A biscuit that survived the Titanic’s tragic maiden voyage is up for auction. With an estimated bidding range of $12,380 - $15,480 (£8,000 and £10,000), it is believed to be the most valuable biscuit in the world.

The edible artifact, a ‘Pilot’ biscuit from Spillers & Bakers, was salvaged from the survival kit on one of the Titanic’s lifeboats. It will be auctioned by Henry Aldridge & Son auctioneers in Devizes, Wiltshire, England, on October 24.

James Fenwick, a passenger on the SS Carpathia, the ship that rescued the Titanic passengers who made it into the ship’s limited fleet of lifeboats, found the biscuit. He carefully tucked it into a Kodak envelope with the note “Pilot biscuit from Titanic lifeboat April 1912.”

“It is the world’s most valuable biscuit,” auctioneer Andrew Aldridge told the Irish Times.

“We don’t know which lifeboat the biscuit came from but there are no other Titanic lifeboat biscuits in existence to my knowledge.

“It is incredible that this biscuit has survived such a dramatic event – the sinking of the world’s largest ocean liner.”

He noted that the limited field of famous biscuits also includes one from one of Ernest Shackleton’s Arctic expeditions, which sold a few years ago for $4,460, and a biscuit that survived the sinking of the Lusitania, which is on display at the Cobh Museum in Ireland.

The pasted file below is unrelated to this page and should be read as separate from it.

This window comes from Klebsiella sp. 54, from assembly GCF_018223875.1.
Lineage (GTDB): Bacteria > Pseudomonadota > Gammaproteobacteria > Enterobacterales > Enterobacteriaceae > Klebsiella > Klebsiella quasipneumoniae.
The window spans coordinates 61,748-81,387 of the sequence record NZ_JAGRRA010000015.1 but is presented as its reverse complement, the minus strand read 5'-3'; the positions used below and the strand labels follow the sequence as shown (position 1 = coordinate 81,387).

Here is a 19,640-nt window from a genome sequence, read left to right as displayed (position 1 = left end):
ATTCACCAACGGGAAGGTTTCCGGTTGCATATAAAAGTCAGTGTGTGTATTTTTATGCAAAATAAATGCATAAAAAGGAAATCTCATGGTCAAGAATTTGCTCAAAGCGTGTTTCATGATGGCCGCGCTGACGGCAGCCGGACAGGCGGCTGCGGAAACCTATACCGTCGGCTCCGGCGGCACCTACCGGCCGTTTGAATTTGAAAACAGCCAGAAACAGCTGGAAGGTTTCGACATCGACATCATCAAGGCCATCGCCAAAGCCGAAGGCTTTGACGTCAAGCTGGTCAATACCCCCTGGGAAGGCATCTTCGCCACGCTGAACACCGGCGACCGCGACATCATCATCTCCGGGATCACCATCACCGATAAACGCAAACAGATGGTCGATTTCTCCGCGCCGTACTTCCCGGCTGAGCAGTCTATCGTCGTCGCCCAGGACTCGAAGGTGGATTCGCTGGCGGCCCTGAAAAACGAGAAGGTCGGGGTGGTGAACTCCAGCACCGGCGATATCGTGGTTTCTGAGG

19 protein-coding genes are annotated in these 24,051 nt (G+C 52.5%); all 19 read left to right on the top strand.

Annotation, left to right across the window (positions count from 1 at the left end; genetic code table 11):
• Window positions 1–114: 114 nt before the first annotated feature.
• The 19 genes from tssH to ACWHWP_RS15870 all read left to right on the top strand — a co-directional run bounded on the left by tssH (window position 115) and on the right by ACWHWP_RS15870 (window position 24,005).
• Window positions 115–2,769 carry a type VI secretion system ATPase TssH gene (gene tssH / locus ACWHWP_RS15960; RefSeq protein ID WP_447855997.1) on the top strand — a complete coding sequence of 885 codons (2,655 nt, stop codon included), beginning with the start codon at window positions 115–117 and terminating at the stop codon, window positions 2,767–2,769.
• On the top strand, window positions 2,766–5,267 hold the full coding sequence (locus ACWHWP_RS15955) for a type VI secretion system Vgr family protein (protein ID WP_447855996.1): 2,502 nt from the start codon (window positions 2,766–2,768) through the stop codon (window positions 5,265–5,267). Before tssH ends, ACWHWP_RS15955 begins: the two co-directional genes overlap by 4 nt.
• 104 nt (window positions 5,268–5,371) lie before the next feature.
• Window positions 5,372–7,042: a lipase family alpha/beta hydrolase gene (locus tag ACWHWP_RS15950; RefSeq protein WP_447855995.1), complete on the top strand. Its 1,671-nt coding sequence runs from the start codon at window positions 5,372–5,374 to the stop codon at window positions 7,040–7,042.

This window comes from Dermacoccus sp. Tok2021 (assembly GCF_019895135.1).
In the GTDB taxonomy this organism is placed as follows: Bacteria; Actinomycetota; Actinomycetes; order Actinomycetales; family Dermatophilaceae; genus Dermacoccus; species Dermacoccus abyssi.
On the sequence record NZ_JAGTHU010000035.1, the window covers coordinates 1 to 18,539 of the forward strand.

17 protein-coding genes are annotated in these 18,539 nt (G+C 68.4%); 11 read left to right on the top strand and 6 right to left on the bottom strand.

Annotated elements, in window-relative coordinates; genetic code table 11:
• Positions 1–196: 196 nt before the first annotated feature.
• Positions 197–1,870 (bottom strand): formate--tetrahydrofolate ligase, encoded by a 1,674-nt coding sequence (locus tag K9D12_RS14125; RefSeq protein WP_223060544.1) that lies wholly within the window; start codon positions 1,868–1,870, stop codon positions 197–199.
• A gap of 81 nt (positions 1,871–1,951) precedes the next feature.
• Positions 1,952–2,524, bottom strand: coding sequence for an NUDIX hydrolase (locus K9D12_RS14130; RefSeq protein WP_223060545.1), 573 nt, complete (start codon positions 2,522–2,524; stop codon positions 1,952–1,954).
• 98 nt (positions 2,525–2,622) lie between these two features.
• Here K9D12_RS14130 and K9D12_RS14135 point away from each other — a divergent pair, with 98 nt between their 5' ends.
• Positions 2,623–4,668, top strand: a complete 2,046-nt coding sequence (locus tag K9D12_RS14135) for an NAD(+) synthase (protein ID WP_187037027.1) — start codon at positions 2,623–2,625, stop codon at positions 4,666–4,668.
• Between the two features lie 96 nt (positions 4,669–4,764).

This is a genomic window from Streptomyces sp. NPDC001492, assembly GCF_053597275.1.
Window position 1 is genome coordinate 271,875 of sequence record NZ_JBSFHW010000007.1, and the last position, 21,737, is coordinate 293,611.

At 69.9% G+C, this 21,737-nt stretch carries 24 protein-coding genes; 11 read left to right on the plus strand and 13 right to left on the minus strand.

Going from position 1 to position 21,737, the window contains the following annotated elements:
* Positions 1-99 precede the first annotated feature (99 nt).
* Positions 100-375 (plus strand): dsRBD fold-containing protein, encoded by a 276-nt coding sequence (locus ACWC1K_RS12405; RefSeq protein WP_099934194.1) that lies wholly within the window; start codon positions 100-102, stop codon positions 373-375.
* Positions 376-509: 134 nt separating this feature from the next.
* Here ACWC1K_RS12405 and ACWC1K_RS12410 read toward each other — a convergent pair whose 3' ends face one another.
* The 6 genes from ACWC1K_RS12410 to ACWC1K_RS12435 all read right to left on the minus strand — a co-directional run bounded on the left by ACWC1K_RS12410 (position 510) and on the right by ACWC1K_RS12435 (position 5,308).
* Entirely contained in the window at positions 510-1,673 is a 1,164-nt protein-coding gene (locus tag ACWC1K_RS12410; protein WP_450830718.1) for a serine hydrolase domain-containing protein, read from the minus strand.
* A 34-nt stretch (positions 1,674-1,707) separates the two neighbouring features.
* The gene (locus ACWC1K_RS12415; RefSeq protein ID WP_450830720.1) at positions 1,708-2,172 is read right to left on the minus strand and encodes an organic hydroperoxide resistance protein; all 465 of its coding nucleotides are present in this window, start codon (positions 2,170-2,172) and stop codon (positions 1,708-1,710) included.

Also up for auction on October 24 is a Fenwick’s personal archive of photographs of the Titanic’s survivors, as well as his first-hand account of their rescue.

One particularly chilling photo shows the SS Californian floating in the distance. The Californian was the ship that infamously heard the Titanic’s distress calls but failed to come to its aid.

Close to 1,500 of the Titanic’s passengers perished in the freezing waters of the Atlantic when it struck an iceberg and then sank in the early morning house of April 15, 1912. There were only 705 survivors.

Recent auctions of other Titanic artifacts and memorabilia have proved that the ship still captivates those interested in its tragic tale.

A menu from the Titanic’s sumptuous last lunch in First Class went for $88,000 last month in an online auction from New York auction house Lionheart Autographs. A ticket for the ship’s “weighing machine” also sold for $11,000 – both were above the estimated bidding ranges.

Would you bid on the Titanic biscuit? What would you do with it if you secured the winning bid? Share your thoughts in the comment section, below.

 

The biscuit, taken from a survival kit on one of the Titanic’s lifeboats, is thought to be the most valuable biscuit in the world.Henry Aldridge & Son Auctioneers